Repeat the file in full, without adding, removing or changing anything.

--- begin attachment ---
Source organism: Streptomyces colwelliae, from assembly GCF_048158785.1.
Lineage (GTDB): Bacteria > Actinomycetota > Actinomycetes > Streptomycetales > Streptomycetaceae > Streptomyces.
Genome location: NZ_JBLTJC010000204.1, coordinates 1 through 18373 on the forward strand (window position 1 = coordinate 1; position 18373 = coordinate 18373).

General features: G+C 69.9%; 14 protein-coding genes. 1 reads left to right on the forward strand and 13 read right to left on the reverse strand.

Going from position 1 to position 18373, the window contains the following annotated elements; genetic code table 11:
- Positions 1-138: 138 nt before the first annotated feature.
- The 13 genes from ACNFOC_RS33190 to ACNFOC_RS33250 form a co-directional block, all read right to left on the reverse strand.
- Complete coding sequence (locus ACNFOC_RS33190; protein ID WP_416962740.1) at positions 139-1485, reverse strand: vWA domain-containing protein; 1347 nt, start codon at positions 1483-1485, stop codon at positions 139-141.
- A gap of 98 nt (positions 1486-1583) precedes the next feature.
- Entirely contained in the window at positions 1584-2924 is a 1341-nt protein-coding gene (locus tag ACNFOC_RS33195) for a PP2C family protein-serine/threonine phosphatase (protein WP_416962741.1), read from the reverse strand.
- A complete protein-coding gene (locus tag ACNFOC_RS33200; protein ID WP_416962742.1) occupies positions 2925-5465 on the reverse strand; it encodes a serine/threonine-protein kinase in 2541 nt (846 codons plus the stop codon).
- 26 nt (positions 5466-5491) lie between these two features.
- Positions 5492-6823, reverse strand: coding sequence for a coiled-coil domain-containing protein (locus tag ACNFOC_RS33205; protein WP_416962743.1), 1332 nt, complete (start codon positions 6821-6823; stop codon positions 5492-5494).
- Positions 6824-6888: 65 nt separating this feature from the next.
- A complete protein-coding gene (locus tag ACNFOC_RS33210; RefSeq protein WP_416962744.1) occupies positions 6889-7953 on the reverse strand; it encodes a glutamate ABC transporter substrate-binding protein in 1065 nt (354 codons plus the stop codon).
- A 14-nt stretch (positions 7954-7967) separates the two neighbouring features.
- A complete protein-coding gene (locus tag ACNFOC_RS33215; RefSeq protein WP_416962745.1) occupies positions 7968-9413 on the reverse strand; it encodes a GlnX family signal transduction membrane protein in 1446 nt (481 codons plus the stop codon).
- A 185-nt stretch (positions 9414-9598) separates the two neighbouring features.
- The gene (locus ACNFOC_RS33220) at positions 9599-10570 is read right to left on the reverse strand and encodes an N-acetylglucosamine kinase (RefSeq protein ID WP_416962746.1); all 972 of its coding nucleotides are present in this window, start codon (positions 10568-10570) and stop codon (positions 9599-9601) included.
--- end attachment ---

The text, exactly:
Source organism: Streptomyces colwelliae, from assembly GCF_048158785.1.
Lineage (GTDB): Bacteria > Actinomycetota > Actinomycetes > Streptomycetales > Streptomycetaceae > Streptomyces.
Genome location: NZ_JBLTJC010000204.1, coordinates 1 through 18373 on the forward strand (window position 1 = coordinate 1; position 18373 = coordinate 18373).

General features: G+C 69.9%; 14 protein-coding genes. 1 reads left to right on the forward strand and 13 read right to left on the reverse strand.

Going from position 1 to position 18373, the window contains the following annotated elements; genetic code table 11:
- Positions 1-138: 138 nt before the first annotated feature.
- The 13 genes from ACNFOC_RS33190 to ACNFOC_RS33250 form a co-directional block, all read right to left on the reverse strand.
- Complete coding sequence (locus ACNFOC_RS33190; protein ID WP_416962740.1) at positions 139-1485, reverse strand: vWA domain-containing protein; 1347 nt, start codon at positions 1483-1485, stop codon at positions 139-141.
- A gap of 98 nt (positions 1486-1583) precedes the next feature.
- Entirely contained in the window at positions 1584-2924 is a 1341-nt protein-coding gene (locus tag ACNFOC_RS33195) for a PP2C family protein-serine/threonine phosphatase (protein WP_416962741.1), read from the reverse strand.
- A complete protein-coding gene (locus tag ACNFOC_RS33200; protein ID WP_416962742.1) occupies positions 2925-5465 on the reverse strand; it encodes a serine/threonine-protein kinase in 2541 nt (846 codons plus the stop codon).
- 26 nt (positions 5466-5491) lie between these two features.
- Positions 5492-6823, reverse strand: coding sequence for a coiled-coil domain-containing protein (locus tag ACNFOC_RS33205; protein WP_416962743.1), 1332 nt, complete (start codon positions 6821-6823; stop codon positions 5492-5494).
- Positions 6824-6888: 65 nt separating this feature from the next.
- A complete protein-coding gene (locus tag ACNFOC_RS33210; RefSeq protein WP_416962744.1) occupies positions 6889-7953 on the reverse strand; it encodes a glutamate ABC transporter substrate-binding protein in 1065 nt (354 codons plus the stop codon).
- A 14-nt stretch (positions 7954-7967) separates the two neighbouring features.
- A complete protein-coding gene (locus tag ACNFOC_RS33215; RefSeq protein WP_416962745.1) occupies positions 7968-9413 on the reverse strand; it encodes a GlnX family signal transduction membrane protein in 1446 nt (481 codons plus the stop codon).
- A 185-nt stretch (positions 9414-9598) separates the two neighbouring features.
- The gene (locus ACNFOC_RS33220) at positions 9599-10570 is read right to left on the reverse strand and encodes an N-acetylglucosamine kinase (RefSeq protein ID WP_416962746.1); all 972 of its coding nucleotides are present in this window, start codon (positions 10568-10570) and stop codon (positions 9599-9601) included.